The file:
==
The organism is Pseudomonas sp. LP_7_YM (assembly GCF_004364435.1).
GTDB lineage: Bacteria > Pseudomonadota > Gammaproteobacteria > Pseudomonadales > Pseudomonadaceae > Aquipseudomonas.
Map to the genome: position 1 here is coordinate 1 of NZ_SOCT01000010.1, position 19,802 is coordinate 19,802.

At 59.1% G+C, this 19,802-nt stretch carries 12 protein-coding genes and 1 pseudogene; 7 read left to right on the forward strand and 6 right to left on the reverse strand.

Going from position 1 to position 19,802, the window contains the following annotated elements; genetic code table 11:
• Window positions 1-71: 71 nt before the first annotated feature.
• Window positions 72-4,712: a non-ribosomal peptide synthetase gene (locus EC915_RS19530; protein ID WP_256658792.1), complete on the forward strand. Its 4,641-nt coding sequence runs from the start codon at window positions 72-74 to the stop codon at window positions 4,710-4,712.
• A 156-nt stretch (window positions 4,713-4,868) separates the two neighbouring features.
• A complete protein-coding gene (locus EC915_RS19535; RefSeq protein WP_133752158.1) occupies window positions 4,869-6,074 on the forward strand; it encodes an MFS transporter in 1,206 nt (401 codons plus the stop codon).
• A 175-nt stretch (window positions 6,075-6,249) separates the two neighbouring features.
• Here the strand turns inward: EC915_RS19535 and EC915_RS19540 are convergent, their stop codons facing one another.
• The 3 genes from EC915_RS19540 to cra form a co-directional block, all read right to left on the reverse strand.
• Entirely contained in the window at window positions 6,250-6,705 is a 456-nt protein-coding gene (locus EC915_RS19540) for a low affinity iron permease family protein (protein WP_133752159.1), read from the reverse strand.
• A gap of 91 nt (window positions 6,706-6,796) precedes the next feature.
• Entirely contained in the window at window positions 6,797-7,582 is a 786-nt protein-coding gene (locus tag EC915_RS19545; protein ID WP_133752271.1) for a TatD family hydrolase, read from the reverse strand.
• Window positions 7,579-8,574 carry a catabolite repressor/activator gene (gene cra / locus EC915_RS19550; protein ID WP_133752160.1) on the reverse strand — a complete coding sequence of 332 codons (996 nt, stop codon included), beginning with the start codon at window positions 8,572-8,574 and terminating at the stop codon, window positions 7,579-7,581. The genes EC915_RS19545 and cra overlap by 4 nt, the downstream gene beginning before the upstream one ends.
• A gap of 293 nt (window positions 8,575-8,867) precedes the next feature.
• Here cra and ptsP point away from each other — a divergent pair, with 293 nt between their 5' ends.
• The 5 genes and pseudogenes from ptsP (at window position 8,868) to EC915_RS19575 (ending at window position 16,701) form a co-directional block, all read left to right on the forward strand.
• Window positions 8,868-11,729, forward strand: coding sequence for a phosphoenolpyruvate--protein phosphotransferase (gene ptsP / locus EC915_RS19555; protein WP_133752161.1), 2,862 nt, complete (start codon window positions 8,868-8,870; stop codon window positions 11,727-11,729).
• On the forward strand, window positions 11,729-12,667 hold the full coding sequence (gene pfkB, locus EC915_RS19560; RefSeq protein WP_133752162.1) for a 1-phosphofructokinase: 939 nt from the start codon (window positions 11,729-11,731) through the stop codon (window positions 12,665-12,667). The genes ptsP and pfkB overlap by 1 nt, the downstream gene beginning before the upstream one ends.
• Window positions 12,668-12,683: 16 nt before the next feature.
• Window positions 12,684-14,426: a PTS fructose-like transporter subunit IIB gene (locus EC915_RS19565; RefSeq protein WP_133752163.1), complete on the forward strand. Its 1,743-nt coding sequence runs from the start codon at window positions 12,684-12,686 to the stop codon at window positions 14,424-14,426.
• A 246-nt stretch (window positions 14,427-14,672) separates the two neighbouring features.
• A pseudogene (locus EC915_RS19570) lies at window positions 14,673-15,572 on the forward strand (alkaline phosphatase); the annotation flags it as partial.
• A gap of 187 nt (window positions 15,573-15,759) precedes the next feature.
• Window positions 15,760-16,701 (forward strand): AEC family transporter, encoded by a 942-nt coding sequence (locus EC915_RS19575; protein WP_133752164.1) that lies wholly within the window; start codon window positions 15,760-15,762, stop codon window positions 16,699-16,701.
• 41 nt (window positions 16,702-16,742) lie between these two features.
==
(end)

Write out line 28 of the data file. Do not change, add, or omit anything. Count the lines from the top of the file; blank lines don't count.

• 41 nt (window positions 16,702-16,742) lie between these two features.